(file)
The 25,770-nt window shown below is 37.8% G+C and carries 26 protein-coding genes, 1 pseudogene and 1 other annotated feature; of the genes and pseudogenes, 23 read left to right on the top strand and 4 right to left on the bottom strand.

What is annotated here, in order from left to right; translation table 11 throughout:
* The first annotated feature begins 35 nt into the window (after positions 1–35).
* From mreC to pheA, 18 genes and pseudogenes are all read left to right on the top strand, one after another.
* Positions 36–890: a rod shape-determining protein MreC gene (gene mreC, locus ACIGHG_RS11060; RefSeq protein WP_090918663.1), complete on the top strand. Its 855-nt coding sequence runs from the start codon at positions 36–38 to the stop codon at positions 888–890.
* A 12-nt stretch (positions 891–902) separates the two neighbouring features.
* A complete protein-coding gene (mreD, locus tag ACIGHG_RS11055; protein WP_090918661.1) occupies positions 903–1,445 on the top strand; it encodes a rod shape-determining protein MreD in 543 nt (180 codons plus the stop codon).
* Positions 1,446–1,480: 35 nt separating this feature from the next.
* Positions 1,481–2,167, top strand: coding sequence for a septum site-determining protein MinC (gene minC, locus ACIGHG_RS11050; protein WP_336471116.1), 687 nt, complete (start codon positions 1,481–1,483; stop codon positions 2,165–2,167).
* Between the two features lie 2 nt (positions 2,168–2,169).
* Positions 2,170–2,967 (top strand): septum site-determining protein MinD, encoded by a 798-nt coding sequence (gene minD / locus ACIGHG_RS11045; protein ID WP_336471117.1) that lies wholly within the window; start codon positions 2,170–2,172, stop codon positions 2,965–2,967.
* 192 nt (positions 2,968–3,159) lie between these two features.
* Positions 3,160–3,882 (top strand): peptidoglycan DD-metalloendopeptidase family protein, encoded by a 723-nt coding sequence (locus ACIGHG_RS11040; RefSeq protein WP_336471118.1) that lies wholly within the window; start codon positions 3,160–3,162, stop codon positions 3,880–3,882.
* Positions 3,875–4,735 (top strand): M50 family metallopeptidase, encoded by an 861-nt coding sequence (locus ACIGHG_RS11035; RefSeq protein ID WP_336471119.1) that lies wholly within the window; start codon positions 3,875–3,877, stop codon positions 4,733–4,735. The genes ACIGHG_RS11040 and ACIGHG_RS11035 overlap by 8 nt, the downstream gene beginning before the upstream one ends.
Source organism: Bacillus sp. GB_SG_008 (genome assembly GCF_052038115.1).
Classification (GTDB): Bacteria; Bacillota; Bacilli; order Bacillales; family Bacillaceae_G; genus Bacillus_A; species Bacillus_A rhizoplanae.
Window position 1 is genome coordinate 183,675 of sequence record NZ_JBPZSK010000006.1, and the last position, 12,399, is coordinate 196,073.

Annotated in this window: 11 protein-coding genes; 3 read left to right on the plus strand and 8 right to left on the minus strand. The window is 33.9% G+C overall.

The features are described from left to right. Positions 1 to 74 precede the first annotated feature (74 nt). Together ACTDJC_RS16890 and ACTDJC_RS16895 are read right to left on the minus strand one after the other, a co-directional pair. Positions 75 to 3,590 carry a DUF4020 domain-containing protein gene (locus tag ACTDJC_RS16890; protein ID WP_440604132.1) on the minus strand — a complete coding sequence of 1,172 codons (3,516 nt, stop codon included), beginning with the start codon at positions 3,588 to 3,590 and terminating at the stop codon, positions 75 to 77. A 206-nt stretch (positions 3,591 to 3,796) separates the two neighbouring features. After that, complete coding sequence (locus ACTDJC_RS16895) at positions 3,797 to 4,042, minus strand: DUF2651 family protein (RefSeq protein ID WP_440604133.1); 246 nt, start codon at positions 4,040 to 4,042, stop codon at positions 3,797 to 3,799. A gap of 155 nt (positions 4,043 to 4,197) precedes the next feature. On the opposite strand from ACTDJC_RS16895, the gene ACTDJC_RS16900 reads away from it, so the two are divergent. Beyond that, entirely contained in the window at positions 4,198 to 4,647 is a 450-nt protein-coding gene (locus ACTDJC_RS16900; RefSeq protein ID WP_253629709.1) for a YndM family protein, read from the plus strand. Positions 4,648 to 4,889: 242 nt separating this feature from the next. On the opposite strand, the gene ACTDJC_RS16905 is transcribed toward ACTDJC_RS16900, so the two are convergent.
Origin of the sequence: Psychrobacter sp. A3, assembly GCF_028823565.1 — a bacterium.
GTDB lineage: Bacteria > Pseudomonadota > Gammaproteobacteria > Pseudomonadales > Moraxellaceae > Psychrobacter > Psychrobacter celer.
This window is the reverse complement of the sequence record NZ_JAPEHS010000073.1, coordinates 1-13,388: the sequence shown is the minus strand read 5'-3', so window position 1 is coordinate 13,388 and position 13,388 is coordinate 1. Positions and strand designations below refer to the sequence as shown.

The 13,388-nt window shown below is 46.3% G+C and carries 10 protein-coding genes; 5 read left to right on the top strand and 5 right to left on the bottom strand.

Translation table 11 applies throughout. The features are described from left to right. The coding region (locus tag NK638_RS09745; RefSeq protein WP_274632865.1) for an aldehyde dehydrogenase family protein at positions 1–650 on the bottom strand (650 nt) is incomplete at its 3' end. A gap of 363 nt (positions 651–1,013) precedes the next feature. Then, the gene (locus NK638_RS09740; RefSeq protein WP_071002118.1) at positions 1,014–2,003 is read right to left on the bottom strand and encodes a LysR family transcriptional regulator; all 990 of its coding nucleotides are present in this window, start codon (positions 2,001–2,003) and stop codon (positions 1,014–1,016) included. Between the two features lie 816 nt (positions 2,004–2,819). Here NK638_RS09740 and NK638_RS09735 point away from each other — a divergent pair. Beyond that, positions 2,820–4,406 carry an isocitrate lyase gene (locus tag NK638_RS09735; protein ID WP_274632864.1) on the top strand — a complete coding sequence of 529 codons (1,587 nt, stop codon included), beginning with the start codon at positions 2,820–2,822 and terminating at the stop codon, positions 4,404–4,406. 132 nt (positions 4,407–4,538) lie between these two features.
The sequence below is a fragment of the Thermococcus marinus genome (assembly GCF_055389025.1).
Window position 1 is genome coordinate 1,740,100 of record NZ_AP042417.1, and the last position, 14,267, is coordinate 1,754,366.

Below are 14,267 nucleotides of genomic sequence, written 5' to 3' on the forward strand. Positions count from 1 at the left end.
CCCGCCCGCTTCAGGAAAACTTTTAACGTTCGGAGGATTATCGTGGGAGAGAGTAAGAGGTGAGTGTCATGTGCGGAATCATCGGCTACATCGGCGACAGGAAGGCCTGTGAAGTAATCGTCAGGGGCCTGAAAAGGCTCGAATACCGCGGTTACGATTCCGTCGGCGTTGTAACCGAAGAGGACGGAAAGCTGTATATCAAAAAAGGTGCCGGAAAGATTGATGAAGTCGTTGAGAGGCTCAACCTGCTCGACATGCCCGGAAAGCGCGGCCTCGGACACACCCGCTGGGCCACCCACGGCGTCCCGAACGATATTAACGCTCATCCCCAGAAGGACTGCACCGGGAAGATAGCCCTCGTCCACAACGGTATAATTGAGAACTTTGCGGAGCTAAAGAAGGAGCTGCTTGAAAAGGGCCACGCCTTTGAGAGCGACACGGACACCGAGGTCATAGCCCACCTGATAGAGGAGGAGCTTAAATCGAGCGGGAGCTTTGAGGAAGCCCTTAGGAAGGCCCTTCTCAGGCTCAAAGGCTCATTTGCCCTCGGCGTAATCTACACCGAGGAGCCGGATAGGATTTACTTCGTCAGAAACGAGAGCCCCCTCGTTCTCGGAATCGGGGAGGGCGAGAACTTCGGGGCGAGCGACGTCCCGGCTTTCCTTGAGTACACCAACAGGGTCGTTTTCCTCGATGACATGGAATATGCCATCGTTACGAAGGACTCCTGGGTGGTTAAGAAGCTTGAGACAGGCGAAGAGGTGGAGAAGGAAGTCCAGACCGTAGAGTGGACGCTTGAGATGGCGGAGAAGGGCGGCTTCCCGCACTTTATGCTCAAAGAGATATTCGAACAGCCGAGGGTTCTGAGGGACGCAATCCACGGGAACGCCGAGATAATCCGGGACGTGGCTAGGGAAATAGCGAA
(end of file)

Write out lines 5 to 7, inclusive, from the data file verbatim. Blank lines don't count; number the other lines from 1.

* Positions 36–890: a rod shape-determining protein MreC gene (gene mreC, locus ACIGHG_RS11060; RefSeq protein WP_090918663.1), complete on the top strand. Its 855-nt coding sequence runs from the start codon at positions 36–38 to the stop codon at positions 888–890.
* A 12-nt stretch (positions 891–902) separates the two neighbouring features.
* A complete protein-coding gene (mreD, locus tag ACIGHG_RS11055; protein WP_090918661.1) occupies positions 903–1,445 on the top strand; it encodes a rod shape-determining protein MreD in 543 nt (180 codons plus the stop codon).